1.The accused is entitled to a reasonable doubt on the issue of credibility; who is to be believed, either complainant in each of the counts or the accused.  If you cannot reject his evidence, it must raise a reasonable doubt.  If you believe his evidence, it raises a reasonable doubt.  If you reject his evidence, in comparison to the evidence of either of the complainants and that complainant's evidence is accepted by you as being true, then you convict.

 

2.                It's as simple to say it as that.  I know it is difficult to work out.  You have two stories here.  You have to decide whether one is strong enough -- one of the complainants' evidence is strong enough to convince you of the guilt, and you can reject the accused's evidence.  If it isn't that strong and you can't reject the accused's evidence, you must have a reasonable doubt.  If it is that strong, and you can reject the accused's evidence, you should be able to say, I am convinced beyond a reasonable doubt.

 

3.                Now, I don't know what -- if you want me to deal with evidence any further, any point of evidence or just what your duties are with respect to the evidence.  I will tell you what they are.  You weigh all of the evidence, and you look at the whole case, and you say, looking at everything, Am I convinced beyond a reasonable doubt that her evidence is correct and his evidence can't be accepted, and you do that with each count.  [Emphasis added.]

 

                   In the first paragraph, the trial judge seems to have attempted to put the three‑part instructions set out in R. v. W. (D.) to the jury.  However, two problems are apparent.  First, the reference to believing either the complainant or the accused might have suggested to the jury that all they had to do was decide which of the accused or the complainant they believed.  Such an approach would exclude the third alternative, with the result that the jury would not apply the reasonable doubt standard to the accused's evidence.  Second, in the last sentence of the first paragraph, the trial judge refers to rejecting the accused's evidence "in comparison to the evidence of either of the complainants".  This again suggests a credibility contest, where the jury must choose which of the two versions it believes.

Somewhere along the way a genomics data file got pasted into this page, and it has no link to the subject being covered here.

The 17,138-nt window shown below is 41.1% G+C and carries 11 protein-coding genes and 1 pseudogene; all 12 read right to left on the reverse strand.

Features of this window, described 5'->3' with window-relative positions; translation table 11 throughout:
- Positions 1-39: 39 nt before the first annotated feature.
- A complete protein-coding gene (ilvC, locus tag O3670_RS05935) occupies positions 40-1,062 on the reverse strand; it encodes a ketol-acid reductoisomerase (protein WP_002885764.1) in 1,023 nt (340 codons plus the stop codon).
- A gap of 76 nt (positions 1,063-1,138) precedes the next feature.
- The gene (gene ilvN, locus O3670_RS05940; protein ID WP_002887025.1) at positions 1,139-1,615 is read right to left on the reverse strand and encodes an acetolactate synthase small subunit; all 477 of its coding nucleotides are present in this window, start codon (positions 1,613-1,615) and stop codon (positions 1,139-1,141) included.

The errors in the second and third paragraphs are more significant.  The approach set out in both those paragraphs would have conveyed to the jury that they had to believe either the complainant's evidence or that of the accused.  The jury was told that if the complainant's evidence was strong enough, they could reject the evidence of the accused.  From this instruction, the jury would have understood that they had to decide which story was stronger, and act on that one.  That approach is incorrect.  It was just this type of either/or approach to credibility which was rejected in R. v. W. (D.).  It excludes the "third alternative"; that is to say, that although a jury may not believe an accused, it may still have a reasonable doubt on the whole of the evidence.  It shifts the burden of proof  to the accused by telling the jury it can only acquit if the accused's story is believed rather than that of the complainant.